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Grammatical inflection (sometimes known as accidence or flection in more traditional grammars) is the way in which a word is changed or altered in form in order to achieve a new, specific meaning.
The other parts of speech that can undergo inflection are nouns, pronouns, adjectives, and adverbs. These are categorized collectively under the term declension.
The section of morphology that deals with the inflections of words.
[Middle English, from Late Latin accidentia, from Latin accidēns, accident-, accident; see accident.]
American Heritage® Dictionary of the English Language, Fifth Edition. Copyright © 2016 by Houghton Mifflin Harcourt Publishing Company. Published by Houghton Mifflin Harcourt Publishing Company. All rights reserved.
(Grammar) inflectional morphology; the part of grammar concerned with changes in the form of words by internal modification or by affixation, for the expression of tense, person, case, number, etc
[C15: from Latin accidentia accidental matters, hence inflections of words, from accidere to happen. See accident]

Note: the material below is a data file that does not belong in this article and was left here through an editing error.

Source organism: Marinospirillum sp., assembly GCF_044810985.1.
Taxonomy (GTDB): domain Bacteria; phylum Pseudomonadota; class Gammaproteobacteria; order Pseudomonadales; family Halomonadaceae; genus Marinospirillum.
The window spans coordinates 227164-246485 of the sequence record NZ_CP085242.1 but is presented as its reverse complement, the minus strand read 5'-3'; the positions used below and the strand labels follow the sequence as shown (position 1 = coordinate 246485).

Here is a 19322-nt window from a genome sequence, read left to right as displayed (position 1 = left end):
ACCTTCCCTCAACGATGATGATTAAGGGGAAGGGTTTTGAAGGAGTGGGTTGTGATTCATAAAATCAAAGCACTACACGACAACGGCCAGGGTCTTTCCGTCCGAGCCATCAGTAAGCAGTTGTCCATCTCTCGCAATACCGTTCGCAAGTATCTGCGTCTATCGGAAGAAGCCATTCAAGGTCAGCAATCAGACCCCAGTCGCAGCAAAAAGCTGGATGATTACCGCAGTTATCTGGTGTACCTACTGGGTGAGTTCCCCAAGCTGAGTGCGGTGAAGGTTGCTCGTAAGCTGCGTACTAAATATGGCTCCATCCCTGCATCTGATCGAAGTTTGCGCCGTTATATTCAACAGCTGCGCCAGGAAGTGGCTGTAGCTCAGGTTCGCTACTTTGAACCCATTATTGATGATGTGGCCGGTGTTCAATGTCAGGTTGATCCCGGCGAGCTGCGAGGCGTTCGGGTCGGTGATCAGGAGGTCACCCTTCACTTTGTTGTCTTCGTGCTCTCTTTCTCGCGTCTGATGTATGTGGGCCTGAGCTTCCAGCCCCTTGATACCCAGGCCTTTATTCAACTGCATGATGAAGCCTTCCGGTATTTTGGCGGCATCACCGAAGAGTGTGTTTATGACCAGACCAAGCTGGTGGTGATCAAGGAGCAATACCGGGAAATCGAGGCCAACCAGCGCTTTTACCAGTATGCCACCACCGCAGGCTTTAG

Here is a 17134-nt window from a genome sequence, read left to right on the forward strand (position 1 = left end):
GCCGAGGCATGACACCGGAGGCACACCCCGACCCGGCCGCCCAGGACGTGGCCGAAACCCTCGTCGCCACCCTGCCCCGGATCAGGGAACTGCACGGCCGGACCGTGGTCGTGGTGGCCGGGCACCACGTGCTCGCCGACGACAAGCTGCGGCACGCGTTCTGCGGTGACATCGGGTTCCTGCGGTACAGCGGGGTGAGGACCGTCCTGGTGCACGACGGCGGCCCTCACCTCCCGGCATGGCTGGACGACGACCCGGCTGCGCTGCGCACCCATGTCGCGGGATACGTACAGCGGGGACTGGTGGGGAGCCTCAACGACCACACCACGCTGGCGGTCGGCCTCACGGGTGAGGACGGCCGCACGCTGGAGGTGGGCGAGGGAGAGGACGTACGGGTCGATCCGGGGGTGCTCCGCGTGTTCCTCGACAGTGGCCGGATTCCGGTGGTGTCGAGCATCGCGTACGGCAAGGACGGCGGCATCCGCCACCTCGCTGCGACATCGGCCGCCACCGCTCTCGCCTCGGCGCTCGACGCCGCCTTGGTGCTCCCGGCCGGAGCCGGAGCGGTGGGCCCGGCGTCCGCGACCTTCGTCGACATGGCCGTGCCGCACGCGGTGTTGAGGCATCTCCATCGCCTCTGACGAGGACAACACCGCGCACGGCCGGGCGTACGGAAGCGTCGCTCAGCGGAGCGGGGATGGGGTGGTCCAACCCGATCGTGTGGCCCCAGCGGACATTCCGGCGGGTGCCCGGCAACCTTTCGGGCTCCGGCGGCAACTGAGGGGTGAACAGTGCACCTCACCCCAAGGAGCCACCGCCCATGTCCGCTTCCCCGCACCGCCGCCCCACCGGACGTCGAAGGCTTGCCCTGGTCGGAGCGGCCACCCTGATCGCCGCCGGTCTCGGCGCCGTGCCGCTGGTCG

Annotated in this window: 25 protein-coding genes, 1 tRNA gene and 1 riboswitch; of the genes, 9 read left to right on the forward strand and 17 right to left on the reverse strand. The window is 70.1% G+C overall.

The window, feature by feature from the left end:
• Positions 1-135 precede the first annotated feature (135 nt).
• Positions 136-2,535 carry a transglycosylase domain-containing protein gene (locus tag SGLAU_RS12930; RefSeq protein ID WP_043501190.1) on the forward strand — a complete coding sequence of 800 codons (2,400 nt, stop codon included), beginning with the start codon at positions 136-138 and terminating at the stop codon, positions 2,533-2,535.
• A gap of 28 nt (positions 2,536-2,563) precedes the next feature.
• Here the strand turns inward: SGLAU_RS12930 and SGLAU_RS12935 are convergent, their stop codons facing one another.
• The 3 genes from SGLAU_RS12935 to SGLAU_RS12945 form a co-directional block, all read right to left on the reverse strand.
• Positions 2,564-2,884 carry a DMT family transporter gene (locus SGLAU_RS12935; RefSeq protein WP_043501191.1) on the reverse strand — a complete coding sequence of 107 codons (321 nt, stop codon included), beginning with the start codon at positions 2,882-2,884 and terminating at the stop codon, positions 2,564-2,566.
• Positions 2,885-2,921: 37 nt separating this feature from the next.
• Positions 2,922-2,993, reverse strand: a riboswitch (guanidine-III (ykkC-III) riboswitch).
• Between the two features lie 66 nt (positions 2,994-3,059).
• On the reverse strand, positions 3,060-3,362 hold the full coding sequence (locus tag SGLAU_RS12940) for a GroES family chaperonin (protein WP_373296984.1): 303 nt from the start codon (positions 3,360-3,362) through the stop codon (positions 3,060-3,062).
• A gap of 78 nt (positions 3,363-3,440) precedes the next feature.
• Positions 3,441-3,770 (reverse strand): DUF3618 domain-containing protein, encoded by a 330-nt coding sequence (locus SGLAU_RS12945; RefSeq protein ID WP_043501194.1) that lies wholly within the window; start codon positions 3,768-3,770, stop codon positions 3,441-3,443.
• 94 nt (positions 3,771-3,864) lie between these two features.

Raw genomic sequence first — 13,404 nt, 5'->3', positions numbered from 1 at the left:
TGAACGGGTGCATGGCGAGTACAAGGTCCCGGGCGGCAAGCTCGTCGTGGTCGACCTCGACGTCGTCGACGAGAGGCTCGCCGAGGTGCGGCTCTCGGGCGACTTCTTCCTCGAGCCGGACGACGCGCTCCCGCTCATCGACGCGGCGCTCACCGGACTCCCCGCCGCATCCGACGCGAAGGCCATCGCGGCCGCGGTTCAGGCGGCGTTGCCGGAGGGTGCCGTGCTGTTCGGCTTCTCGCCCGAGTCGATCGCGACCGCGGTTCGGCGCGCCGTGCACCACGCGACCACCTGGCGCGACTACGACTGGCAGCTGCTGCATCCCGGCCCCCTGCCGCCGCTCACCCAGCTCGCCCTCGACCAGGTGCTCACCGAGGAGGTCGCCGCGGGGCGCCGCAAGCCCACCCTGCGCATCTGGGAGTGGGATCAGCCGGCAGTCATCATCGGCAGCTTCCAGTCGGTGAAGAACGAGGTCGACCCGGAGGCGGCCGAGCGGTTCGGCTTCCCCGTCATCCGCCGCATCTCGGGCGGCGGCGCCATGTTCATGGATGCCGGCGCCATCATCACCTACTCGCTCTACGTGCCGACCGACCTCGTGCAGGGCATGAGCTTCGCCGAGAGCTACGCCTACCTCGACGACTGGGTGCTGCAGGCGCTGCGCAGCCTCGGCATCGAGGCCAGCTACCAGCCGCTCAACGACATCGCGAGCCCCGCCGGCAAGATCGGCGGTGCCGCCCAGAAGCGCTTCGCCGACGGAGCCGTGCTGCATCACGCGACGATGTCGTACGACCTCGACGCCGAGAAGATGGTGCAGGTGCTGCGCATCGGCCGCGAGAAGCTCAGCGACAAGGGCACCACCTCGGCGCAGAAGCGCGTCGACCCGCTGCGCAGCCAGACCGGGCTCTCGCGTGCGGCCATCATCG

Collins English Dictionary – Complete and Unabridged, 12th Edition 2014 © HarperCollins Publishers 1991, 1994, 1998, 2000, 2003, 2006, 2007, 2009, 2011, 2014
ac•ci•dence(ˈæk sɪ dəns)
1. the study of inflection as a grammatical device.
2. the inflections so studied.
[1500–1510; < Medieval Latin accidentia, appar. orig. neuter pl. of Latin accidēns accident, as translation of Greek parepómena literally, accompanying things]
Random House Kernerman Webster's College Dictionary, © 2010 K Dictionaries Ltd. Copyright 2005, 1997, 1991 by Random House, Inc. All rights reserved.
the aspect of grammar that deals with inflections and word order.See also: Grammar
-Ologies & -Isms. Copyright 2008 The Gale Group, Inc. All rights reserved.
The part of grammar that deals with inflections of words.
Dictionary of Unfamiliar Words by Diagram Group Copyright © 2008 by Diagram Visual Information Limited
accidence[ˈæksɪdəns] N → accidentes mpl
Collins Spanish Dictionary - Complete and Unabridged 8th Edition 2005 © William Collins Sons & Co. Ltd. 1971, 1988 © HarperCollins Publishers 1992, 1993, 1996, 1997, 2000, 2003, 2005
n (Gram) → Formenlehre f
Collins German Dictionary – Complete and Unabridged 7th Edition 2005. © William Collins Sons & Co. Ltd. 1980 © HarperCollins Publishers 1991, 1997, 1999, 2004, 2005, 2007